http://edition.cnn.com/2008/CRIME/11/08/child.charged.ap/index.htmlFLAGSTAFF, Arizona (AP) -- A man who police believe was shot and killed by his 8-year-old son had consulted a Roman Catholic priest about whether the boy should have a gun and had taught him how to use firearms, the clergyman said.
The Very Rev. John Paul Sauter said Vincent Romero consulted him on whether his son should have a gun.
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The Very Rev. John Paul Sauter said the man, Vincent Romero, 29, wanted his son to learn how to hunt, but the boy's stepmother, Tiffany, suggested that he have a BB gun.
Police say the boy used a 22.-caliber rifle Wednesday to kill his father and another man, Timothy Romans, 39, of San Carlos.
Romero was an avid hunter who taught his son how to use a rifle to kill prairie dogs, said Sauter, of St. Johns Catholic Church.
"He wanted to make sure the kid wasn't afraid of guns, knew how to handle it," the priest said. "He was just too young. ... That child, I don't think he knows what he did, and it was brutal."
The boy, who faces two counts of premeditated murder, did not act on the spur of the moment, St. Johns Police Chief Roy Melnick said.
"I'm not accusing anybody of anything at this point," he said Saturday. "But we're certainly going to look at the abuse part of this. He's 8 years old. He just doesn't decide one day that he's going to shoot his father and shoot his father's friend for no reason. Something led up to this."
On Friday, a judge ordered a psychological evaluation of the boy. Under Arizona law, charges can be filed against anyone 8 or older.
The boy had no record of complaints with Arizona Child Protective Services, said Apache County Attorney Brad Carlyon.
"He had no record of any kind, not even a disciplinary record at school," he said. "He has never been in trouble before."
In a sign of the emotional and legal complexities of the case, police are pushing to have the boy tried as an adult even as they investigate possible abuse, Melnick said. If convicted as a minor, the boy could be sent to juvenile detention until he turns 18. Video Watch an expert's take on the situation »
Police had responded to calls of domestic violence at the Romero home, but authorities were searching records Saturday to determine when those calls were placed, Melnick said.
"We're going to use every avenue of the law that's available to us, but we're also looking at the human side," he said.
Melnick said officers arrived at Romero's home within minutes of the shooting Wednesday in St. Johns, which has a population of about 4,000 and is 170 miles northeast of Phoenix. They found one victim just outside the front door and the other dead in an upstairs room.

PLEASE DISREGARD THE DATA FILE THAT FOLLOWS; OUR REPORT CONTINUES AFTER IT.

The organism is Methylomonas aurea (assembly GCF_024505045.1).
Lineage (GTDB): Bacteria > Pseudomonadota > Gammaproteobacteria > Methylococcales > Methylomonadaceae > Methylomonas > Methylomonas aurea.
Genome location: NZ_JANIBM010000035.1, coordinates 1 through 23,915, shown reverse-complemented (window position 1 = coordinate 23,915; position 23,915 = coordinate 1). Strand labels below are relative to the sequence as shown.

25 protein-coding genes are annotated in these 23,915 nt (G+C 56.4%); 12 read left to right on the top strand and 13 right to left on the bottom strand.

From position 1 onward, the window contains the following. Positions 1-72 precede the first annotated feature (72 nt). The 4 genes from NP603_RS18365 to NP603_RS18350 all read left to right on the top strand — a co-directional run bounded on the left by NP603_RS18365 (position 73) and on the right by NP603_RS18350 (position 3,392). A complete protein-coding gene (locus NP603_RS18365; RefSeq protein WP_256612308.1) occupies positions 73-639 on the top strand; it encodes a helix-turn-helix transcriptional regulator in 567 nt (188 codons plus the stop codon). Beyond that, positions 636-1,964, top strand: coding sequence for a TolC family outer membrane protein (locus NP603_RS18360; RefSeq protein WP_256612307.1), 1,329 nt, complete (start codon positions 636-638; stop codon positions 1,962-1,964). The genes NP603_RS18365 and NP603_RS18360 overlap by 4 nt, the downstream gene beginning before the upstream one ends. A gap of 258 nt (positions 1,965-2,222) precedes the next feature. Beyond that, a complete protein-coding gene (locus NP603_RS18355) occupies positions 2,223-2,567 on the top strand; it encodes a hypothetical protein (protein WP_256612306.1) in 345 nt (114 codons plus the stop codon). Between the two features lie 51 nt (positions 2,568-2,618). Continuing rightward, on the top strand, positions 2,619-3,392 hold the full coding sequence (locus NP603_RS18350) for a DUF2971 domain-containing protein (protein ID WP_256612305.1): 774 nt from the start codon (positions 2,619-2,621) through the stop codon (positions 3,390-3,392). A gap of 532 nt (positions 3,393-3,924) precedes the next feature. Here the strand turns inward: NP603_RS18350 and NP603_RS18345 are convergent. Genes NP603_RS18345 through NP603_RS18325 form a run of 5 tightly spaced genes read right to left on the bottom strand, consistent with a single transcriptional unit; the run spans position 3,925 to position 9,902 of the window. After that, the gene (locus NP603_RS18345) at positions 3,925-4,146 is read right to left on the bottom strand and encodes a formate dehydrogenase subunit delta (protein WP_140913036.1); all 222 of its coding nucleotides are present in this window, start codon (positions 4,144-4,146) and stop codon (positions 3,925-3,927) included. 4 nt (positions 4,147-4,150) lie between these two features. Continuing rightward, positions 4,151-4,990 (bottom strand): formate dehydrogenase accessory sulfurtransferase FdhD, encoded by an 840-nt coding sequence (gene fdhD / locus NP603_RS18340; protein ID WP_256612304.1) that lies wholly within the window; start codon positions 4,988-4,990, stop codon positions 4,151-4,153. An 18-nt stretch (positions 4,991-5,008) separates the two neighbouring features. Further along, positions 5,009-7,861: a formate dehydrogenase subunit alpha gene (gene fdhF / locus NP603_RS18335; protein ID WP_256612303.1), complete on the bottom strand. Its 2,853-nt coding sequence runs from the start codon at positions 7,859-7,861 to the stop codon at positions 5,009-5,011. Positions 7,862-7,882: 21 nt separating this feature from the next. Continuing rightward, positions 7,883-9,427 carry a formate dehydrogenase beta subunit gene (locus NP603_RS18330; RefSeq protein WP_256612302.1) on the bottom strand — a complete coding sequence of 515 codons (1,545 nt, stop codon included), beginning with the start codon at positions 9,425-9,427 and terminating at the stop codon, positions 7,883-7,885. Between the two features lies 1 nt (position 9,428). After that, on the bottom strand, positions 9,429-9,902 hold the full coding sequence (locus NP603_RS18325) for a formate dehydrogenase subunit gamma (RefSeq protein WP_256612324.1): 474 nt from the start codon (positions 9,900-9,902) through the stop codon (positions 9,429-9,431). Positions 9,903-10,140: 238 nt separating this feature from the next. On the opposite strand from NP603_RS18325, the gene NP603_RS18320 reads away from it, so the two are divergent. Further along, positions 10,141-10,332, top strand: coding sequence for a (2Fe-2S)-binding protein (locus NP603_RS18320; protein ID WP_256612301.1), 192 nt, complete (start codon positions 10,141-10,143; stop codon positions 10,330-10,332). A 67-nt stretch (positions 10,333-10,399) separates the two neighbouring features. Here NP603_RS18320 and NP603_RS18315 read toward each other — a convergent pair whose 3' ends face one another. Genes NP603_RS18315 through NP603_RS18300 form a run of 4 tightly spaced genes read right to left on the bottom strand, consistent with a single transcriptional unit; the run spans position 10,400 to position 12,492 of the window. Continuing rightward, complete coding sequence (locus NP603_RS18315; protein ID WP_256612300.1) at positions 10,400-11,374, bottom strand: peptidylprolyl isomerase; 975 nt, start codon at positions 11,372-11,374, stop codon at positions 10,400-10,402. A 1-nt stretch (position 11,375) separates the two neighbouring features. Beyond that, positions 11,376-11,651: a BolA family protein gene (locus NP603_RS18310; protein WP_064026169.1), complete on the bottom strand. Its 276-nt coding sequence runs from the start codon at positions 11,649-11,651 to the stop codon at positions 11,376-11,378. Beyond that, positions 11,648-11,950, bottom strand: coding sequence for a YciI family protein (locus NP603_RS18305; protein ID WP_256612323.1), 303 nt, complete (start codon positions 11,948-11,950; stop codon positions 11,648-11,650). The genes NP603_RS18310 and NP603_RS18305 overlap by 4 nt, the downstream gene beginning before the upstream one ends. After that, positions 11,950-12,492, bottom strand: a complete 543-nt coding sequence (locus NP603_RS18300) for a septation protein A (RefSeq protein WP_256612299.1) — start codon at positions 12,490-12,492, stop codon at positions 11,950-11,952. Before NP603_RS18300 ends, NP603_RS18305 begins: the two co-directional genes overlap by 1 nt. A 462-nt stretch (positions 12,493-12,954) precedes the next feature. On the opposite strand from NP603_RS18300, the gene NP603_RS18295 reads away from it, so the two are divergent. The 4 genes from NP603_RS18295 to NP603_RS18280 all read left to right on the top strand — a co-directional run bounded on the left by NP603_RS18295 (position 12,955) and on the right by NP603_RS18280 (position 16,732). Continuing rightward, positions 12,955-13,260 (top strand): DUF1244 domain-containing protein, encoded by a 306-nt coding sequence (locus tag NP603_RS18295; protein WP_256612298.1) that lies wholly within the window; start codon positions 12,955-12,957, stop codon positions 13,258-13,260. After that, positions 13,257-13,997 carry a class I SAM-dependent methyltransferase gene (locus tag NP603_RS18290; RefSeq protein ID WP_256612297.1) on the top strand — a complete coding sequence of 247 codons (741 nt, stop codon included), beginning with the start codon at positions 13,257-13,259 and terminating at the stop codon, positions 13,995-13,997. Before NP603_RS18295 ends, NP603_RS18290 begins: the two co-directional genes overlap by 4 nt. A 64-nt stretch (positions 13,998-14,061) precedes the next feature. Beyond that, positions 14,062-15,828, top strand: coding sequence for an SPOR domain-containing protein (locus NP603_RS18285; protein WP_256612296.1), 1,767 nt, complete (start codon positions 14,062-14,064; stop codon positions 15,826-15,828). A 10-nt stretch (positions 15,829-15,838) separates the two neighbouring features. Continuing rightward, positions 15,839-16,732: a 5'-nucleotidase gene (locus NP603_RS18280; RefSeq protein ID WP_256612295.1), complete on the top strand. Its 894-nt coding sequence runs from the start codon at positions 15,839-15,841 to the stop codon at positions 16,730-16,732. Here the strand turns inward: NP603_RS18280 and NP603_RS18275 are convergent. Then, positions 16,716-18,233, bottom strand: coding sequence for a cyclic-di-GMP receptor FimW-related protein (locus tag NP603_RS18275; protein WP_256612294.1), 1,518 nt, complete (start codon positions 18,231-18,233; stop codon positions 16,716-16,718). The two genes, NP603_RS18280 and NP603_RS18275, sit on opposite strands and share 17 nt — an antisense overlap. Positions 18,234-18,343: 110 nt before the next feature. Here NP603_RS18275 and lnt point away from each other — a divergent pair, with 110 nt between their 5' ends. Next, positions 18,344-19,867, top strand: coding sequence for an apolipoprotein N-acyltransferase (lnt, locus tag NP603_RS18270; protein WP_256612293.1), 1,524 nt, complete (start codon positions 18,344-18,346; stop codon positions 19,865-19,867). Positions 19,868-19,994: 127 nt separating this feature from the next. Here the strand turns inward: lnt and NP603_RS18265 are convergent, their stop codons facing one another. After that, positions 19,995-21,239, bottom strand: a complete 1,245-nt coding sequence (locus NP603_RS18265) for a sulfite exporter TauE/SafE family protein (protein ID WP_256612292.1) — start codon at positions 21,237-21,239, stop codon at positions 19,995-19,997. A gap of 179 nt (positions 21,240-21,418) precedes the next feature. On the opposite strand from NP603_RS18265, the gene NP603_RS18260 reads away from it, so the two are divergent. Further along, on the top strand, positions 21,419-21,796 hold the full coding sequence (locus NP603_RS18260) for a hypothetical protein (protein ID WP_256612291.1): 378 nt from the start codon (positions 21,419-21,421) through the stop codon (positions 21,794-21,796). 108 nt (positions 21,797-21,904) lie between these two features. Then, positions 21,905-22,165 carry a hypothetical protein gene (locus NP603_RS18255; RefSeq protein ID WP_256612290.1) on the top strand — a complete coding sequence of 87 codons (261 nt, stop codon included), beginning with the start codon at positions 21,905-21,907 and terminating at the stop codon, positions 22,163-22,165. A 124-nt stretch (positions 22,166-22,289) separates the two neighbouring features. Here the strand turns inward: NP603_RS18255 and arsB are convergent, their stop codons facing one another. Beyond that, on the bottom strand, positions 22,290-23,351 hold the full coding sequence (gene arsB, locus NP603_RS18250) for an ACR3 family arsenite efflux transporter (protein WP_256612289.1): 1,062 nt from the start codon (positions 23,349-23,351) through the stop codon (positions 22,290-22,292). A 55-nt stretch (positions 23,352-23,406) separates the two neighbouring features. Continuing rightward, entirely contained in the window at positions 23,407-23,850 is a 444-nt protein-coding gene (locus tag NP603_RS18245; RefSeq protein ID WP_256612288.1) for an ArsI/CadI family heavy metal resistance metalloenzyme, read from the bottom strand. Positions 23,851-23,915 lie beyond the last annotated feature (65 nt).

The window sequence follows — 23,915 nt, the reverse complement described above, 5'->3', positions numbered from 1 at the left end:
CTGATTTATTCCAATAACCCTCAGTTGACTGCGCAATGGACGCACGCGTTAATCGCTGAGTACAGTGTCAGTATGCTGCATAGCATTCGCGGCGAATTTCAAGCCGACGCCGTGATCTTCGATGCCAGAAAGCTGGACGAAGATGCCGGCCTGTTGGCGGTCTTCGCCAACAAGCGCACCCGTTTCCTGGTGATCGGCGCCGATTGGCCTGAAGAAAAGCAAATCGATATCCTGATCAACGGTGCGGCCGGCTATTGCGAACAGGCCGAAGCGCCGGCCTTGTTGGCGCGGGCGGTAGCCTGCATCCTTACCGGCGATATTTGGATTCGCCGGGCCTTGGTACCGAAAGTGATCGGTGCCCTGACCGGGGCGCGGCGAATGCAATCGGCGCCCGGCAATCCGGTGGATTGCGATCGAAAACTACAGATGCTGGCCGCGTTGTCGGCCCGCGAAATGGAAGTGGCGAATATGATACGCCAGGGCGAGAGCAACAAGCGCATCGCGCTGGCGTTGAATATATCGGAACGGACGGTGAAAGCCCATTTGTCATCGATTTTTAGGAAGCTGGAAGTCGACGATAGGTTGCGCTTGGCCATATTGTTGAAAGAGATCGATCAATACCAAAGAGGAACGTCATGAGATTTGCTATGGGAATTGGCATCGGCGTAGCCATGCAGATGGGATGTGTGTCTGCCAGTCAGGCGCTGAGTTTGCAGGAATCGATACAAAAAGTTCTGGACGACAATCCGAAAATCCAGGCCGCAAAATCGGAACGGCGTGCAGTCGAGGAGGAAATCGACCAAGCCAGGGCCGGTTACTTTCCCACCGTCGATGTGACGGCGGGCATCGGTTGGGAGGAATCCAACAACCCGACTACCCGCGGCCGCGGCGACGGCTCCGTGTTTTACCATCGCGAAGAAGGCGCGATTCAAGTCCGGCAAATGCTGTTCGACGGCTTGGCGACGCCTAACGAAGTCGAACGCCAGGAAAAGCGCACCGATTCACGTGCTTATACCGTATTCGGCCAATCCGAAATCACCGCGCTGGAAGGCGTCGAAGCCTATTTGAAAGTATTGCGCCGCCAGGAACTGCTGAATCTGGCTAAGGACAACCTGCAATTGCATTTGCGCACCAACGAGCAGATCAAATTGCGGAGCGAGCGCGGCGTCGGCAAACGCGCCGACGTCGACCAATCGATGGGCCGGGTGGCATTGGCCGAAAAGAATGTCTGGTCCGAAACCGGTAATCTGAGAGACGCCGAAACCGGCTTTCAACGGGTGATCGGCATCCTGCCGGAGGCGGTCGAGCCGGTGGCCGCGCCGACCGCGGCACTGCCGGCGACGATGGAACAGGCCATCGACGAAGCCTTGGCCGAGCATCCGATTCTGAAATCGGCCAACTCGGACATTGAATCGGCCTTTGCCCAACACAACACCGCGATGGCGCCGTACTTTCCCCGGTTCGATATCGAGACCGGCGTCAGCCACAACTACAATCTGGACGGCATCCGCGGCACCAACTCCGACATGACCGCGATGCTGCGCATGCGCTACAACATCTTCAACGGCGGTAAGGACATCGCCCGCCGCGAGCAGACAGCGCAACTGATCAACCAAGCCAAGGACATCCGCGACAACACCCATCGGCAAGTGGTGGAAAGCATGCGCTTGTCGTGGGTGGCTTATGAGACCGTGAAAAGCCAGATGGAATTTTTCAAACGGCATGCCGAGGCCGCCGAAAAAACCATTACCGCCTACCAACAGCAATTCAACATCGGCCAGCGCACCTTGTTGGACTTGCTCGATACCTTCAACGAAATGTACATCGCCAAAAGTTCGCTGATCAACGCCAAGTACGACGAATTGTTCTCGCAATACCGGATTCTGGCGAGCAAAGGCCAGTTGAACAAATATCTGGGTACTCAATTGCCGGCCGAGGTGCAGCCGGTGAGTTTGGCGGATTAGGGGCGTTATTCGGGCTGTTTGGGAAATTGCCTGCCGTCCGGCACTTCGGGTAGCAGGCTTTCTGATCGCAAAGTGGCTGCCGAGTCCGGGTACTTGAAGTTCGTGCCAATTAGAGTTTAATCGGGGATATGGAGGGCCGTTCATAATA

Romans had been renting a room at the Romero house, prosecutors said. Both men were employees of a construction company working at a power plant near St. Johns.
The boy went to a neighbor's house and said he "believed that his father was dead," Carlyon said.
Melnick said police got a confession, but the boy's attorney, Benjamin Brewer, said police overreached in questioning the boy without representation from a parent or attorney and did not advise him of his rights.
"They became very accusing early on in the interview," Brewer said. "Two officers with guns at their side, it's very scary for anybody, for sure an 8-year-old kid."
Prosecutors aren't sure where the case is headed, Carlyon said.
"There's a ton of factors to be considered and weighed, including the juvenile's age," he said. "The counterbalance against that, the acts that he apparently committed."
FBI statistics show that instances of children younger than 11 committing homicides are very rare. According to recent FBI supplementary homicide reports, there were at least three such cases each year in 2003, 2004 and 2005; there were at least 15 in 2002. More recent statistics weren't available, nor were details of the cases.
Earlier this year in Arizona, prosecutors in Cochise County filed first-degree murder charges against a 12-year-old boy accused of killing his mother.
Romero had full custody of the child. The boy's biological mother visited St. Johns during the weekend from Mississippi and returned to Arizona after the shootings, Carlyon said.
Family members declined to speak on the record.
Brewer said the boy "seems to be in good spirits."
"He's scared," he said. "He's trying to be tough, but he's scared."
This is a real shame.. Got told about it today then linked by someone I've spent the last few weeks convincing that the only way adults will be safe with firearms is if they learn to respect them young.